“They have often gone from living a very structured and perhaps strict lifestyle, to having to make their own choices - and there is a lot of financial freedom as well.
“If they haven’t received the guidance from home or at school, the money goes on the wrong things, they go out partying, they get into a bad situation, they miss their lectures, they fail their exams and they leave - this isn't good for anyone.
“By building strong and resilient young people, we create students who are more likely to cope with this massive change in their lifestyle, therefore contributing to academic success and graduates who are more likely to go on to get good jobs and do well in the workplace because they can cope with whatever life throws at them.
“It’s a win-win situation for everyone and Queen’s has recognised the benefits of the work that we are doing, there are wider societal benefits.”
Kerry added: “We are always taught to keep our emotions in check - at school, at work, out socialising, and that is not healthy.
“Those emotions will get out there somehow, and if they are suppressed, they usually come out in a negative way.
“We help people to understand and release difficult feelings in a healthy way.”
Lightwork also uses drama, arts and crafts, music, games and stories to help people cope with how they are feeling.
“One of the things we do is help people to create a memory box,” said Kerry.
“It is known that when we are in crisis, it is really hard to think happy thoughts and recall good memories.
“So we get people to make their own boxes from scratch and we put things in them like a bottle of sand from a beach where they spent a happy time, a pressed flower from a walk they had been on, a letter from a friend which cheered them up.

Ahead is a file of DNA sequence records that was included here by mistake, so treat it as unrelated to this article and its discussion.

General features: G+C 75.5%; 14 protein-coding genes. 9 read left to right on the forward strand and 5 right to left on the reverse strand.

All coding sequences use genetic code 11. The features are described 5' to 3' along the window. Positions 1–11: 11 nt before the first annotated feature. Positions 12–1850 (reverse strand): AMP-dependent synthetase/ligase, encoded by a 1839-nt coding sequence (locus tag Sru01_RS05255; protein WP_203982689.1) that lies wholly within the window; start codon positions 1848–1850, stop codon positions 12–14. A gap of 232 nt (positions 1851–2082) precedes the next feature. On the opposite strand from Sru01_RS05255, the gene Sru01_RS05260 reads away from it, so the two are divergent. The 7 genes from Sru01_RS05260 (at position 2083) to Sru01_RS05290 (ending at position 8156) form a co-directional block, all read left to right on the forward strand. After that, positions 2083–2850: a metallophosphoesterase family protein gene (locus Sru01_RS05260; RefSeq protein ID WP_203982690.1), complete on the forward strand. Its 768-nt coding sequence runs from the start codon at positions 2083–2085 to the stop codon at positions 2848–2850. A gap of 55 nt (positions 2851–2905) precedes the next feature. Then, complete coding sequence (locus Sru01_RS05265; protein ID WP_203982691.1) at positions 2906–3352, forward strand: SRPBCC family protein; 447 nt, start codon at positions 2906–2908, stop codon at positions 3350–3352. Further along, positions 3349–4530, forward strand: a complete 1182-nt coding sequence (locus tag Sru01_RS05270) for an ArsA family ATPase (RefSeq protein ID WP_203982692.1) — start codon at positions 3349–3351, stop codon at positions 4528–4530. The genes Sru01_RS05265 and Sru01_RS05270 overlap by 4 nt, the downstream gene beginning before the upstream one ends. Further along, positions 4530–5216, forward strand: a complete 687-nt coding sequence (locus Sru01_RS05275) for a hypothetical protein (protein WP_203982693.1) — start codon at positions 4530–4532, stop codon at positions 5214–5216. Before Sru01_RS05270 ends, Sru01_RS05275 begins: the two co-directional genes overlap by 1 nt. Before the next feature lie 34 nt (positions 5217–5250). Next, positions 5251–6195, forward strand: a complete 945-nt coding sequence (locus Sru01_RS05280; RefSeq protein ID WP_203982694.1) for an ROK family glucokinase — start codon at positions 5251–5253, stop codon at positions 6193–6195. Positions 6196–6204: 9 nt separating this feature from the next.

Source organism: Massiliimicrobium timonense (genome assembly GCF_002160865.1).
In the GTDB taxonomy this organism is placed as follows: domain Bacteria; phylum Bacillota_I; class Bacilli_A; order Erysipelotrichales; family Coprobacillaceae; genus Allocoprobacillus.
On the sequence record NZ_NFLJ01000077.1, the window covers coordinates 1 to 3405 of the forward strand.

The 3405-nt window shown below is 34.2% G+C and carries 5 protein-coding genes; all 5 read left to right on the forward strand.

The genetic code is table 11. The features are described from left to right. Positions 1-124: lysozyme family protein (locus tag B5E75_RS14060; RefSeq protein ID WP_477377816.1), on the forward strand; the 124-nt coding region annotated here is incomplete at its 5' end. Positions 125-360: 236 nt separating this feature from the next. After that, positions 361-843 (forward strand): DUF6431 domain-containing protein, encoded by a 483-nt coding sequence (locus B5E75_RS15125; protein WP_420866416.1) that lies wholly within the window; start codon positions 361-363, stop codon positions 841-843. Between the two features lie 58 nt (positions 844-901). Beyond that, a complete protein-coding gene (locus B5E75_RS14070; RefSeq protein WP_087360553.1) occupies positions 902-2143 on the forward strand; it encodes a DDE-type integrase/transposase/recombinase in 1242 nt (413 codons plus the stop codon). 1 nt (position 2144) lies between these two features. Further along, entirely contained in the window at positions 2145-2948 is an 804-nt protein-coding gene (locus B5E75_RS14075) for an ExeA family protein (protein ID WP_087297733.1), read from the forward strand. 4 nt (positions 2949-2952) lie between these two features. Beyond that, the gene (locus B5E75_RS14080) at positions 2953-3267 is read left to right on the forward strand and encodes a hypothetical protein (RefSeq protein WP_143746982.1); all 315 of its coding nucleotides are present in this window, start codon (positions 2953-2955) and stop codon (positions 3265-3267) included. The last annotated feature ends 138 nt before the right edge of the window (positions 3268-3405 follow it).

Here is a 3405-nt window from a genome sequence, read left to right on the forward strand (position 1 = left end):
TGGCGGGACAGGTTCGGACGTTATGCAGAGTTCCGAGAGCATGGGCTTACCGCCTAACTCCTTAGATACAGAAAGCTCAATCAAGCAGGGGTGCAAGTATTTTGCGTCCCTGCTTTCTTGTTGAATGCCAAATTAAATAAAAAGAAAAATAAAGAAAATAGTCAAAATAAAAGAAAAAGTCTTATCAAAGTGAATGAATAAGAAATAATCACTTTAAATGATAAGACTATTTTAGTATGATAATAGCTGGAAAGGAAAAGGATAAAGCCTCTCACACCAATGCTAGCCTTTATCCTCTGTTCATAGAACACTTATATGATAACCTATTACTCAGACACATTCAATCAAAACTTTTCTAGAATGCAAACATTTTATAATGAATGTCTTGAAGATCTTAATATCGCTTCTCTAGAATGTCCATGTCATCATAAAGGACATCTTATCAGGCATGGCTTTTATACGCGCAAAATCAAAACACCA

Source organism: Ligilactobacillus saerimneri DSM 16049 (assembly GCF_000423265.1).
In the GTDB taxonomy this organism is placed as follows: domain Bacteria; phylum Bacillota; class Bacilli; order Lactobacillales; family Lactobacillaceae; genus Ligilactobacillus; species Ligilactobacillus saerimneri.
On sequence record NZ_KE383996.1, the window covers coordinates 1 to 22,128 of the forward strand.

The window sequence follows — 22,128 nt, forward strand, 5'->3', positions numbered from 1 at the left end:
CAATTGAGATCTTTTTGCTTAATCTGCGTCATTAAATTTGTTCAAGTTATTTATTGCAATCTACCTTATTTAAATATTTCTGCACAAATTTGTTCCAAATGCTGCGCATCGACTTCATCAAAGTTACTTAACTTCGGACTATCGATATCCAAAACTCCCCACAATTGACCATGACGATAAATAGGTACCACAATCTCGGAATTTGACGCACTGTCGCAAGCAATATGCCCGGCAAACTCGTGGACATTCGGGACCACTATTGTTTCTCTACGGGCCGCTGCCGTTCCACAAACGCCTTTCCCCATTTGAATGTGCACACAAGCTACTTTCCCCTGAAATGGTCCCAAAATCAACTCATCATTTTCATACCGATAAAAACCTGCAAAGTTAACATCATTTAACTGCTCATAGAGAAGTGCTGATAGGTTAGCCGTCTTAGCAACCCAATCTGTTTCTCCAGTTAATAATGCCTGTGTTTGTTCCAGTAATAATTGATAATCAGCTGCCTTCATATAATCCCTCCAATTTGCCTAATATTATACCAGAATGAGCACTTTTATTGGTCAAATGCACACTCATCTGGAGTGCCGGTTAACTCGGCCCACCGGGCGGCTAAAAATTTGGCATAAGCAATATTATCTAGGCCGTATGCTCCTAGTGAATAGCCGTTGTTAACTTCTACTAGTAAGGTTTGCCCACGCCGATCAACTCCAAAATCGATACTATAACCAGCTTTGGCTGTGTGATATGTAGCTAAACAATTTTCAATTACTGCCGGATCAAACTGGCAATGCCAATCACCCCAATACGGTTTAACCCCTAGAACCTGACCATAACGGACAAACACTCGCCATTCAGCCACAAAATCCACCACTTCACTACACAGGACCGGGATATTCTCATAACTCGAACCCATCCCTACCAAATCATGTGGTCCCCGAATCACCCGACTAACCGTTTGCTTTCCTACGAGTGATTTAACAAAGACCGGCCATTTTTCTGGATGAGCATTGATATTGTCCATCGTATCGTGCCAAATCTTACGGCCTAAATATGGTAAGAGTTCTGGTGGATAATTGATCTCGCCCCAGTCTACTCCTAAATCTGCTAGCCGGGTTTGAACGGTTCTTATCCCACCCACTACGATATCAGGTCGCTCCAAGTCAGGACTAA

“And in difficult times, that person can reach under the bed or on top of their desk and open the box and those happy memories will flood back because of these tangible reminders.”
With the closure of schools and the discouragement of gatherings of people, Kerry is unsure of what the future holds, but is keen to use social media and video conferencing facilities to help more people in need if society goes into lockdown.
“There are loads of tips and tricks to help all members of the family to deal with what is ahead of us and this is a really important time to get that message out there,” she said.
“Young people especially will be bombarded with negative news and headlines and will probably be finding all of it very overwhelming.
“This is a time to offer them guidance and reassurance that this will all pass, while there will be a lot of upset, they can get through it and out of the other side.
“Northern Ireland has gone through some tough times before.
“In years gone by, people had to endure traumatic events with little or no support apart from their families, who often bore the brunt, or a referral to a counsellor from a GP.
“There is a lot more help out there now, and techniques which can be utilised anywhere, at any time, to help people feel grounded and calm.”